Canada: Hog Markets

CANADA - In several of our commentaries we have made much of the resilience and toughness of pork producers, writes Bob Fraser – Sales & Service, Genesus Ontario.
calendar icon 18 April 2013
clock icon 5 minute read

As Jim Long most eloquently said “if one had to go to war you would want to be with a battalion of pig farmers as you clearly can’t kill them”. However added to that tenacity in an industry where “not for the faint of heart” is a gross understatement I’m seeing another very encouraging development here in Ontario.

I recently attended the Ontario Pork Industry Council (OPIC) Annual General Meeting. This is a grassroots producer/industry organisation started 12 years ago with the byline “Working Together to Build a Stronger Pork Industry for Ontario”

They have done a range of projects over this time period but there is one initiative that is a very interesting and encouraging development. OPIC developed a sister organization OSHAB (Ontario Swine Health Advisory Board).

I quote from Dr Doug MacDougal, Chair of OSHAB, Board of Directors: “Can you imagine our industry collectively, transparently and effectively working to contain, control and eliminate PRRS? This is the vision that was barely whispered a year ago and yet today we are collaborating with Ontario Pork, Ontario Ministry of Agriculture and Food, Animal Health Lab, Ontario Association of Swine Veterinarians, Canadian Swine Health Board, Canadian Association of Swine Veterinarians and other provinces’ organizations to develop this actual outcome.

"This vision is not just about PRRS but rather using the most expensive endemic disease as the model to build an innovative disease strategy that will be able to more effectively respond to other endemic, emerging or foreign animal disease. At the same time with PRRS success, we deliver reduced disease cost to producers. The delivery of this vision is also fundamentally changing our industry to more of a team that is working together and that is more able to speak as a single voice to policy makers, funding agencies and domestic and international customers.”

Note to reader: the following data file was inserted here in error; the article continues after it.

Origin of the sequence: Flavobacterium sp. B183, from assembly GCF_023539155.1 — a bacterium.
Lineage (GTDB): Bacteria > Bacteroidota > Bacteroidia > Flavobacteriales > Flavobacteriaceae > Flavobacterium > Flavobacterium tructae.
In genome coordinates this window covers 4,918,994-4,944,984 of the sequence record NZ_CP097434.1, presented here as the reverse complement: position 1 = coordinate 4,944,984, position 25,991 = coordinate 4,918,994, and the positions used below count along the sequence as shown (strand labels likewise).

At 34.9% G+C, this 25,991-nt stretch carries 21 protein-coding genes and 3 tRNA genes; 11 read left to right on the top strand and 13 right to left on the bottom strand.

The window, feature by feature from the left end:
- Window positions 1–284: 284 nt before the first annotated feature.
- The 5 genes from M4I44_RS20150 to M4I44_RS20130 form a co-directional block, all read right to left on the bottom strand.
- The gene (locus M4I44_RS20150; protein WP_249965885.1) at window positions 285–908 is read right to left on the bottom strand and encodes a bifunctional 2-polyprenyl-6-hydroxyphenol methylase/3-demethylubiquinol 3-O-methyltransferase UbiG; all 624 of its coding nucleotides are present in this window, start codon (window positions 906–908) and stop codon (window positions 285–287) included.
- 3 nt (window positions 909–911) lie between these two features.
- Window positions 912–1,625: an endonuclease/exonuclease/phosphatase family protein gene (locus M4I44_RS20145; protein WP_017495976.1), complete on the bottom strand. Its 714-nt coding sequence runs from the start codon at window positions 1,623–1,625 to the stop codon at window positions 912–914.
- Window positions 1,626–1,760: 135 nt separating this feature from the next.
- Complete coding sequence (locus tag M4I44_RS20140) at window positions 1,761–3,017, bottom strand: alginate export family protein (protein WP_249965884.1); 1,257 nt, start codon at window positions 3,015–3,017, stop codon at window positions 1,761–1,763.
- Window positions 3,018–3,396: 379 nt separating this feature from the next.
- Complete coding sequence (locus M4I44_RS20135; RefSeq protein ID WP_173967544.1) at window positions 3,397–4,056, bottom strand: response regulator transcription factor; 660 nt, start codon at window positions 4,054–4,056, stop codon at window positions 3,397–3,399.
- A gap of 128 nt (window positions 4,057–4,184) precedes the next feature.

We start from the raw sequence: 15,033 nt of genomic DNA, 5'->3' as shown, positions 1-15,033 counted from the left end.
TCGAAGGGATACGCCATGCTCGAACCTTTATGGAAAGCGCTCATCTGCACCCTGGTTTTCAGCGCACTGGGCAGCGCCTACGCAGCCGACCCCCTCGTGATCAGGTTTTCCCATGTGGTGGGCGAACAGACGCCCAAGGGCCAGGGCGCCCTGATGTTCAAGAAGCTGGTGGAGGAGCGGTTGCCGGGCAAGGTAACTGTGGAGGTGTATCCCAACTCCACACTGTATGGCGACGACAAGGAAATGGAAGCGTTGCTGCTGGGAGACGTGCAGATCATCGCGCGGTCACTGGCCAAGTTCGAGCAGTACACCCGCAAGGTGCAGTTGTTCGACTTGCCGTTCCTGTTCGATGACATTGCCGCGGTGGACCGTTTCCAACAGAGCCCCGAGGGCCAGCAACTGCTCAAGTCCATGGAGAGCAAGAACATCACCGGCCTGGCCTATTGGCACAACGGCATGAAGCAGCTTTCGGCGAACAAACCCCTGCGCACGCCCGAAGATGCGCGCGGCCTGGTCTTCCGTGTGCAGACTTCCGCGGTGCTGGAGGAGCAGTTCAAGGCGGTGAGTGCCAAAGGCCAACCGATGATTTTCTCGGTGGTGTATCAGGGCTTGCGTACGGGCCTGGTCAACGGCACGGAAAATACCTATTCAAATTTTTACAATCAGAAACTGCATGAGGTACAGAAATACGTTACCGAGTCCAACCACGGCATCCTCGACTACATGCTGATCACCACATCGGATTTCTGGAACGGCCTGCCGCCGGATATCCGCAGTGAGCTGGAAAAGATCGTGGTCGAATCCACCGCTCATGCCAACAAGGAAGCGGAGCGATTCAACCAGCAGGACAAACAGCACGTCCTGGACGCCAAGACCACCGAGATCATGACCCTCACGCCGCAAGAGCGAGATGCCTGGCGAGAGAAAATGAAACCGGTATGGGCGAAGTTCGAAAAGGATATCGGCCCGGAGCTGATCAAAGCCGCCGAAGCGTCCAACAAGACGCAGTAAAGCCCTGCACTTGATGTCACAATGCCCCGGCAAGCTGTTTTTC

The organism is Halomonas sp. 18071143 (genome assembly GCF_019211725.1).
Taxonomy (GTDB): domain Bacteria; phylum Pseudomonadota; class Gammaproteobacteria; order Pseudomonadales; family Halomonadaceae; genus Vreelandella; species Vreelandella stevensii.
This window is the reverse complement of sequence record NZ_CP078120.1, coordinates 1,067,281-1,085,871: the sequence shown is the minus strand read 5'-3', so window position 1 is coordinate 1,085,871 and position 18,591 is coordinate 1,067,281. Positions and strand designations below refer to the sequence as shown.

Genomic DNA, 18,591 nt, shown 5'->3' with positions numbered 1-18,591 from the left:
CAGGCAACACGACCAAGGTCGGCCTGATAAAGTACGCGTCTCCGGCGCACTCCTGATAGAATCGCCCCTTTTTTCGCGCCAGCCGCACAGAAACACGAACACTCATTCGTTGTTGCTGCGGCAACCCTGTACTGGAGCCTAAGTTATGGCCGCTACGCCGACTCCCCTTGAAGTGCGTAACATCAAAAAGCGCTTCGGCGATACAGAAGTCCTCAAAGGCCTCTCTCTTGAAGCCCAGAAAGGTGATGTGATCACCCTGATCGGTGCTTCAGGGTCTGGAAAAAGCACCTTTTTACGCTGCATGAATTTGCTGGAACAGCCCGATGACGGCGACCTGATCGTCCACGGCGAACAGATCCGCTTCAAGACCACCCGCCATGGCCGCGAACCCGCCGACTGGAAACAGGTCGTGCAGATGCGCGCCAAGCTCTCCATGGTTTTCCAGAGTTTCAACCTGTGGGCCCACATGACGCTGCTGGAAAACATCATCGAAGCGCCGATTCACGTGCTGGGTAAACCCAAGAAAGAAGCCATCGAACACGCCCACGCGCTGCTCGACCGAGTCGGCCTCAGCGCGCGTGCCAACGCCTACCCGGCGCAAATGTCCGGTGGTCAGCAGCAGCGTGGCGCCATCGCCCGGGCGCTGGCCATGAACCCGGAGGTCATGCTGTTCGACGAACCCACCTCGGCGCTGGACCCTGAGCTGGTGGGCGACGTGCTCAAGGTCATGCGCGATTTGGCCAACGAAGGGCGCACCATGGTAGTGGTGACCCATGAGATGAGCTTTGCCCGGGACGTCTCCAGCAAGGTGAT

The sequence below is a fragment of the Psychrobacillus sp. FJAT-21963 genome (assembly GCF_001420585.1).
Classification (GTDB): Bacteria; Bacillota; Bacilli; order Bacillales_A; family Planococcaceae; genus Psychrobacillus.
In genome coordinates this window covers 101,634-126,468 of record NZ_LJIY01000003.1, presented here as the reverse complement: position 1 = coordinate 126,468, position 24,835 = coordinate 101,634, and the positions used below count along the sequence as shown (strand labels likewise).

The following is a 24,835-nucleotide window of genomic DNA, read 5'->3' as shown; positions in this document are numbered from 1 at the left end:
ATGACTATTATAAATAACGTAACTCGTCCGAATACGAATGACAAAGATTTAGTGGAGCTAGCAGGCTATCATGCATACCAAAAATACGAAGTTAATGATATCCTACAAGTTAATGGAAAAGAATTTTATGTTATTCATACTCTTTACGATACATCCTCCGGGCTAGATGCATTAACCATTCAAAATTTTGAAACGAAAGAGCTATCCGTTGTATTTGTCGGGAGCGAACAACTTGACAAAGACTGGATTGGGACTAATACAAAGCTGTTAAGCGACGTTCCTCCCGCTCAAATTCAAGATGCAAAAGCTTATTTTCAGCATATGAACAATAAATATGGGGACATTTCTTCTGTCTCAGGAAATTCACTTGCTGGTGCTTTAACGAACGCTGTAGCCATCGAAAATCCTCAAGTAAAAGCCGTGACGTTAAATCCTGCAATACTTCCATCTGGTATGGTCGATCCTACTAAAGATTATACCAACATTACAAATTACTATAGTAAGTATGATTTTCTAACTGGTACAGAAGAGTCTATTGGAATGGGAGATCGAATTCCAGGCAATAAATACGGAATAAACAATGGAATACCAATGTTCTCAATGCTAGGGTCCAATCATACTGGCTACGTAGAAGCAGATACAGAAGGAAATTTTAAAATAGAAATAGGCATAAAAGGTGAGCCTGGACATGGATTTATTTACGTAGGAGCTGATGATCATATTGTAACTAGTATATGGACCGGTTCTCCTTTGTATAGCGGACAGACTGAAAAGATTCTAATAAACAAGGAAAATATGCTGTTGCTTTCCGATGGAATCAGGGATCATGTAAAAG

This is a great development that gives definition to the term “when the going gets tough, the tough get going”. Normally in challenging times we see a tendency to “every man for himself” but here in Ontario we are seeing a great effort to wrestle a disease that is estimated to cost over a billion dollars per year ($10 per hog) in the USA and C$130 million (C$5 per hog) in Canada to the ground.

This initiative is being driven by PRRS Area Regional Control & Elimination (ARC&E) Projects with objectives to:

  • Implement PRRS ARC&E pilot projects in Ontario, delivered as voluntary programs.
  • Develop a culture of openness, transparency, cooperation & collaboration.
  • Target greater than 90 per cent producer participation in project areas.
  • Heighten understanding & awareness of the importance of coordinated regional approaches to combat PRRS & other emerging swine diseases, rather than relying on isolated efforts on individual farms.
  • Improve communication & share knowledge related to biosecurity & disease control
  • Enhance the sustainability of PRRS ARC&E projects through the development of low cost sampling triggered by clinical symptoms.

Presently there are four such projects under way.

  • Niagara – 76 sites, 97 per cent participation, area now using an on-line login system to review area maps and information on PRRS status. This was the first pilot project in the province.
  • Watford – this mini-ARC&E with 55 of 57 sites registered, farm data collected and presumed PRRS status mapped and a PRRS notification system in place.
  • Dundalk – another mini-ARC&E working on completing participation agreements and site registration.
  • Perth – one of the largest pork producing counties in the province – is the first voluntary, producer-led initiative of this scale undertaken in Canada – goal in 2013 to register, determine status and map a minimum of 240 sites in the county.

Whether Ontario producers can succeed in beating this devastating disease or not remains to be seen but they are to be commended on not only being tough but they also don’t run and they don’t hide!

If we take a look at the OMAFRA Weekly Hog Market Facts compiled by John Bancroft, Market Strategies Program Lead, Stratford OMAFRA we see market hog price six to 12 dollars softer for the last five weeks than same time a year ago. However we see an encouraging softening of corn & SBM yet to work its way into feed costs that bode well particularly if we can get a strengthening to hog prices in the coming weeks.

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